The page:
The Dwarves are strong, stocky, and shorter than any other humanoid race. They are skilled builders as well as have a long tradition of courage and martial skill that has served them well in their millennia-long battle against the darkspawn in the Deep Roads. They are a race in decline, once boasting a huge, great empire spanning across vast underground networks of twelve great Thaigs that spanned the breadth of Thedas. The First Blight caught the dwarves off guard and only through the efforts of the great Paragon Aeducan was Orzammar saved from total devastation. However, within fifty years of Aeducan’s heroic rescue of the city, every outer Thaig and all but the four greatest kingdoms—Orzammar, Kal-Sharok, Hormak and Gundaar—were lost.
Unlike elves and humans, dwarves do not dream and lack magical ability. This is reflected in their resistance to magic, and accounts for their high tolerance to lyrium exposure.
The dwarven social hierarchy is ruled by complex, interrelated, and rigid castes. The casteless, commonly known as “dusters”, are the lowest rung of dwarven society: outcasts in their own city, unable to take up work among the higher castes, nor to defend their honor in the Provings or fight the darkspawn to protect the city, dwarves rejected by the Stone itself. Dwarves who are exiled or born on the surface are also officially casteless – but with an increase in the number of higher-caste dwarves choosing to live on the surface, it is becoming difficult for some surface dwarves to be considered permanent exiles. The average dwarf will never see the surface, and often will have superstitious beliefs concerning surface-life (such as falling into the sky, or the sun falling to the ground). Those dwarves who are most commonly seen on the surface tend to be merchants and traders, or on occasion smiths, but amongst the dwarves they might have been thieves, murderers or worse.
Most of the wealth of the dwarves comes from selling processed lyrium to the mages of Thedas. The Chantry holds a monopoly on lyrium trade with the dwarves (in order to maintain control over templars and mages).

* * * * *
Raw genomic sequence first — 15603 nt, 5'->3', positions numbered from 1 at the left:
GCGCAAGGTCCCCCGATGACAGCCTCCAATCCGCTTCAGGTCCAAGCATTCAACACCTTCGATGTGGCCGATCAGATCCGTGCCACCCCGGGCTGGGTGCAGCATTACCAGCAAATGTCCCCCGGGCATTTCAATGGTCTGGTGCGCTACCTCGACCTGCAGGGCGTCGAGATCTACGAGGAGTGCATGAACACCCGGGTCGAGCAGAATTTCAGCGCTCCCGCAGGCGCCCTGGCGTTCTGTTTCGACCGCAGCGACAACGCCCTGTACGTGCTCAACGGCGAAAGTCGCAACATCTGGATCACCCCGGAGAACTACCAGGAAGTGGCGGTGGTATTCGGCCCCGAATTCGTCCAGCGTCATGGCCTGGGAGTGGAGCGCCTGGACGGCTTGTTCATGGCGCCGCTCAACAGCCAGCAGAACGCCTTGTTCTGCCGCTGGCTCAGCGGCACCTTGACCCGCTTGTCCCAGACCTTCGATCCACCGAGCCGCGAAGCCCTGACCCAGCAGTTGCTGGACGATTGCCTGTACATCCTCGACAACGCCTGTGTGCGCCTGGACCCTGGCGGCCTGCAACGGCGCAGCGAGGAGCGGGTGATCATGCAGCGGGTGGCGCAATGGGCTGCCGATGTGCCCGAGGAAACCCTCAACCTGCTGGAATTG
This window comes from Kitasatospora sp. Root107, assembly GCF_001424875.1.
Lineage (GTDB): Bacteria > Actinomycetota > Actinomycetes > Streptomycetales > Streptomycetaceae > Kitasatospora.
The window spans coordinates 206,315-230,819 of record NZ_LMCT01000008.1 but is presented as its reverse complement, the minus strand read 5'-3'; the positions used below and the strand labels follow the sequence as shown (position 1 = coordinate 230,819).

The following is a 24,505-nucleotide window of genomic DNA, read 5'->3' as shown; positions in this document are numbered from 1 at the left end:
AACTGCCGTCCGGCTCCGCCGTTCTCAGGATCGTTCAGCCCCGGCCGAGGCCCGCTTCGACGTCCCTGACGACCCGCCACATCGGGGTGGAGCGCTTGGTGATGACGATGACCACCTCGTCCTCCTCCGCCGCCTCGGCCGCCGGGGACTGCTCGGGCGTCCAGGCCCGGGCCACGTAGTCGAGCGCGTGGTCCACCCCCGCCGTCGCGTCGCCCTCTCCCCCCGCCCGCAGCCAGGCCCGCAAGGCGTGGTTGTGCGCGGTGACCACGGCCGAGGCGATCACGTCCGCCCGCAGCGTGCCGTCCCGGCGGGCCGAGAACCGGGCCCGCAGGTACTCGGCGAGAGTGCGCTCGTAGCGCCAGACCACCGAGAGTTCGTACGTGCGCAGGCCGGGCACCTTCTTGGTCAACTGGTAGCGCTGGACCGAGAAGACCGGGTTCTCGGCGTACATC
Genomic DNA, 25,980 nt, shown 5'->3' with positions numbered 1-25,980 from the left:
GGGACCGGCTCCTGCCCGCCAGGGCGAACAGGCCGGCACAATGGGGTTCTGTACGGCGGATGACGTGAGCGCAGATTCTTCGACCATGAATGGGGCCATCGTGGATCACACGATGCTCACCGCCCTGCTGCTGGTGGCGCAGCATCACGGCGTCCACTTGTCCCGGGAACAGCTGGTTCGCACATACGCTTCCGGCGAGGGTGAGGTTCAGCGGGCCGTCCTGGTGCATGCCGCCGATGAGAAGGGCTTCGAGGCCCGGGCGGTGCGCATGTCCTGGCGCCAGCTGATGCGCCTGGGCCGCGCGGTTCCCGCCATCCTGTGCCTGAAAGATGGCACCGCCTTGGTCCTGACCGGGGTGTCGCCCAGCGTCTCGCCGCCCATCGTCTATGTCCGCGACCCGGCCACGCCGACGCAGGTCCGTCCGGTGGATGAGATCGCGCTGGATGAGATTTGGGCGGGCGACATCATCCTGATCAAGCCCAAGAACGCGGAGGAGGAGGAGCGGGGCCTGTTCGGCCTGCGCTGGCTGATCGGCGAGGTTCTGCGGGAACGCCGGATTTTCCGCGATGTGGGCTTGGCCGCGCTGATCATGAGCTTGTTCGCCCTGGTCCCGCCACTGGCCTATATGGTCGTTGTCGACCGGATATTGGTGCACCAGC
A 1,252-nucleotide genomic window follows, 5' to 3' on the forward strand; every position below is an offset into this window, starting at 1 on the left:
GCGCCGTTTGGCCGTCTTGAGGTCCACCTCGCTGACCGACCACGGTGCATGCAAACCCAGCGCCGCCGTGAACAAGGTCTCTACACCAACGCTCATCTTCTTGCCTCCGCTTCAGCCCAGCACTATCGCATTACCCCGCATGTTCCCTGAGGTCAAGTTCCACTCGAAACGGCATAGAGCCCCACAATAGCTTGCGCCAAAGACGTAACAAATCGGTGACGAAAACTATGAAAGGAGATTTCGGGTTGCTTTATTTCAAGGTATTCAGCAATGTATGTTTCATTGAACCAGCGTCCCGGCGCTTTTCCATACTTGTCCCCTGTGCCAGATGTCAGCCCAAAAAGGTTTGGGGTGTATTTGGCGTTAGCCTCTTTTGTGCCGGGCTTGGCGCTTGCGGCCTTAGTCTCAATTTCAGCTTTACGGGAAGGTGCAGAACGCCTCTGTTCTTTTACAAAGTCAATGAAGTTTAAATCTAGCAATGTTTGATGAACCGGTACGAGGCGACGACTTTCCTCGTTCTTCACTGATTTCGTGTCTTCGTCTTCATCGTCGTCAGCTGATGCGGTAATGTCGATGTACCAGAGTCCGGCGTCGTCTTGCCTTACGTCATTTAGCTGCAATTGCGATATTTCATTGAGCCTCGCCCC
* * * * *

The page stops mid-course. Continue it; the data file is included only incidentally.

Unlike many other cultures in Thedas, dwarves do not worship anthropomorphic gods. Instead, their philosophy promotes personal excellence and an almost intimate tie to the Stone that houses them. Referring reverentially to the Stone, the dwarves speak of it as being alive. They are the Stone’s children: they respect her, they fear her, they cherish her, and they give thanks to her for protecting them and providing them with her bounty. Their other cultural beliefs are more akin to ancestor worship. Dwarves who lead a strong and noble life are said to strengthen the Stone when they die, becoming one of the Ancestors. Those who are ignoble or disgraced would weaken the Stone and are therefore rejected by it for all eternity.
Every once in a while, a dwarf is declared by the Assembly to be particularly noble. If the required motion is passed in the Assembly, these dwarves become Paragons and are revered during their lives as living Ancestors. When a non-Noble dwarf achieves Paragon status, a noble house bearing their name is established. The deeds of a Paragon are carefully recorded in the Memories, records of lineage and deeds that help determine what caste a dwarf is born into. The word of a Paragon is held in such esteem that you can surpass even the king’s word.
In ages past, the Paragon Caridin magically crafted huge stone and metal golems to act as war machines for the dwarven armies. The craft of making new golems was lost with Caridin himself, and the main body of war golems, known as the Legion of Steel, was lost in a futile search for him.